Metonomy and metaphor
This leads to a discussion of figurative language in travel writing. As a form it is essentially metonymic, digressing from one thing to another, with contiguous subjects as new sights or people or thoughts stray across one’s path. It moves from one object or scene to the next because they are either spatially or temporally contiguous, and in that movement attempts to evoke a world, an itinerary. Much travel literature identifies “those aspects of a country or culture that differ – or are believed to differ – from other countries, other cultures, and then identifies that part with the whole”. This can quickly lead to cliché . But travel writing relies on metaphor as well – the very idea of metaphor stands in itself as a kind of travel, with its original meaning equivalent to the Latin translatio, a bearing across, a movement of meaning from one spot to another. Metaphor works through similarity, in which one term is substituted for another, relying on the comparison and resemblance of apparently dissimilar things. This allows the mind to juxtapose disparate fragments and reveal their hidden connections. Metonymy tends to underline the difference between home and abroad, while metaphor works to erase it. Travel writing depends on one inverted metaphor, in which the description of abroad becomes a tacit description of home, the one standing as the other’s obverse image. One place evokes another, and the sum of their metonymic differences provides in itself a metaphor for all that divides them. Hence, on Germany: “at once homogenous and unified and also polymorphic and disparate…particular and universal at once…each fragment of what would become Germany seems to suggest its entirety…one part may substitute itself – metaphorically, metonymically – for the whole”.
Fragments and digressions
Moving on, the key chapter is that on fragments and disgressions, which starts in a bookshop in Hamburg, a”realm of unattained pleasures” as Gorra does not read German. Books can “remain the object of a Proustian longing, forever out of reach and therefore incapable of disappointing me”. Into this category falls Walter Benjamin’s Arcades Project, a book that would “contain the world…[assembled] out of quotations, cross-references and fragments” but which Benjamin never actually began to write. Like the flâneur who knows when and how to indulge in “a bit of creative loafing” travel writing frequently goes off piste, departing or returning to a central narrative. According to Schlegel many literary works remain “fragments at the time of their origin”, forming a whole only when put together, perhaps using a “peg on which to hang a narrative of one’s own”, such as returning to the journey of an earlier traveller, or as a panorama of a place in time. And on Hamburg’s arcades:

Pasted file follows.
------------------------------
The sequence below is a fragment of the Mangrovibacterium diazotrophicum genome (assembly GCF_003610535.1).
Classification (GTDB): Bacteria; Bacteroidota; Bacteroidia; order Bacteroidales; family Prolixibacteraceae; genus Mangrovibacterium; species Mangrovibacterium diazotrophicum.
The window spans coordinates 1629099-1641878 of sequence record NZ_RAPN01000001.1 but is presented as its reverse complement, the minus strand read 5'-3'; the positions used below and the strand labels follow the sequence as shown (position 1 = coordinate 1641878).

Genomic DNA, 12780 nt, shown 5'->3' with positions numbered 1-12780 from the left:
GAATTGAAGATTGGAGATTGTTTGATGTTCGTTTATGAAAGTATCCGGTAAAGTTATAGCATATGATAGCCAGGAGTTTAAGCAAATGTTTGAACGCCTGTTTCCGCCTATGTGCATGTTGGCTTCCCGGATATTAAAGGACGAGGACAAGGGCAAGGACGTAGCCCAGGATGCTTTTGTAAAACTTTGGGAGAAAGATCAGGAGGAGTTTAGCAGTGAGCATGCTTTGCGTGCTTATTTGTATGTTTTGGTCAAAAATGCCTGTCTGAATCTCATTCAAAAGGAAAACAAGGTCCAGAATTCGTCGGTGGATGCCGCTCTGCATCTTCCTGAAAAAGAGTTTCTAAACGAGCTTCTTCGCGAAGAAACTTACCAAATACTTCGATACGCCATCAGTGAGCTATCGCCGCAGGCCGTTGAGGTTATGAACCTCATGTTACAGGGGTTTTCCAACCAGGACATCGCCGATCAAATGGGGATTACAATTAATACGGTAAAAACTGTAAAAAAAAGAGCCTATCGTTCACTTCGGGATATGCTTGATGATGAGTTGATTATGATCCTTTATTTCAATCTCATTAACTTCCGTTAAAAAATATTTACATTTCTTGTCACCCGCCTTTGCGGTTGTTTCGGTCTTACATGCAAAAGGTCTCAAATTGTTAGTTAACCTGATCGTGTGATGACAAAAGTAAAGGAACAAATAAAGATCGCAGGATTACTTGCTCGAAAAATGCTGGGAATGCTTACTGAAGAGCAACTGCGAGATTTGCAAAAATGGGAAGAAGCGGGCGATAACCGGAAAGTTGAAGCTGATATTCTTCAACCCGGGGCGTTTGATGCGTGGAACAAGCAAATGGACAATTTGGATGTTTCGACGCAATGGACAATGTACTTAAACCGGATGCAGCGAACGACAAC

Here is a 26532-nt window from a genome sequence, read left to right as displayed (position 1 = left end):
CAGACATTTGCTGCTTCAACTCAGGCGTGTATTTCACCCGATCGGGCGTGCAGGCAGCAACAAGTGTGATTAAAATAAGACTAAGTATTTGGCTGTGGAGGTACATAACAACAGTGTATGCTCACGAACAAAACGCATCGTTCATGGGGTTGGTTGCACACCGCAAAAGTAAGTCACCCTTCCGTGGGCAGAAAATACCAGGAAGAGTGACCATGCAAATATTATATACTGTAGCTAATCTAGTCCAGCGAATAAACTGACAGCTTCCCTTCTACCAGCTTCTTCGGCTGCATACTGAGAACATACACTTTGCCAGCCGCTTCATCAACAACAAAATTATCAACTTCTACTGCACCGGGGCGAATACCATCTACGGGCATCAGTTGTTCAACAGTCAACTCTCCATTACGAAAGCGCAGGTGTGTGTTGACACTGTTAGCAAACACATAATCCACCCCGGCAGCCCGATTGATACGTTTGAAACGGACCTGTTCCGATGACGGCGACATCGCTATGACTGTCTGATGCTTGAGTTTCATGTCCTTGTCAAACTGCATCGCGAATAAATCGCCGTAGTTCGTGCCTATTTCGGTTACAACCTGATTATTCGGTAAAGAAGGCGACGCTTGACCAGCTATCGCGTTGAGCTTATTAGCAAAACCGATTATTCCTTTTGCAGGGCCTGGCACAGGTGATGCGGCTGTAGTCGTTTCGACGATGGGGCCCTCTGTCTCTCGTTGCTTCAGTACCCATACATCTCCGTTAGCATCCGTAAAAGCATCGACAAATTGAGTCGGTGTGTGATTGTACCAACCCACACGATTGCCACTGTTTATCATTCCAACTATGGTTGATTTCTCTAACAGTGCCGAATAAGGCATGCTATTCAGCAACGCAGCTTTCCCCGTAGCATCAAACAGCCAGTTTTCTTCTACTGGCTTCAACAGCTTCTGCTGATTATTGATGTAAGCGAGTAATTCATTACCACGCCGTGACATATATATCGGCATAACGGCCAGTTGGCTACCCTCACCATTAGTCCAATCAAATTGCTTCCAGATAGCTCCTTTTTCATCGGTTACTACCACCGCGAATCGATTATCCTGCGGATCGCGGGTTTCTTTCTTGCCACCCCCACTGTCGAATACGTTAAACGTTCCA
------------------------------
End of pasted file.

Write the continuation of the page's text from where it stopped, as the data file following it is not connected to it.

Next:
Most German cities have reconfigured their central shopping districts into pedestrian zones, in a way that makes the arcade seem merely an extension of the street itself, a space far less odd and magical than it had been for Benjamin, liminal only in the way it opens onto an underground parking garage…Hamburg’s arcades have no mystery but they do have confusion. I often get lost in them, barely know one from another, and constantly discover new ones.
The final chapter of the book turns to the personal, with an account of Buddenbrooks counterpointed with Gorra’s own family history, and then the birth of his child, an event which brings out something distinctively local, which he describes by borrowing from TS Eliot: “the end of all our exploring/ Will be to arrive where we started/ And know the place for the first time”.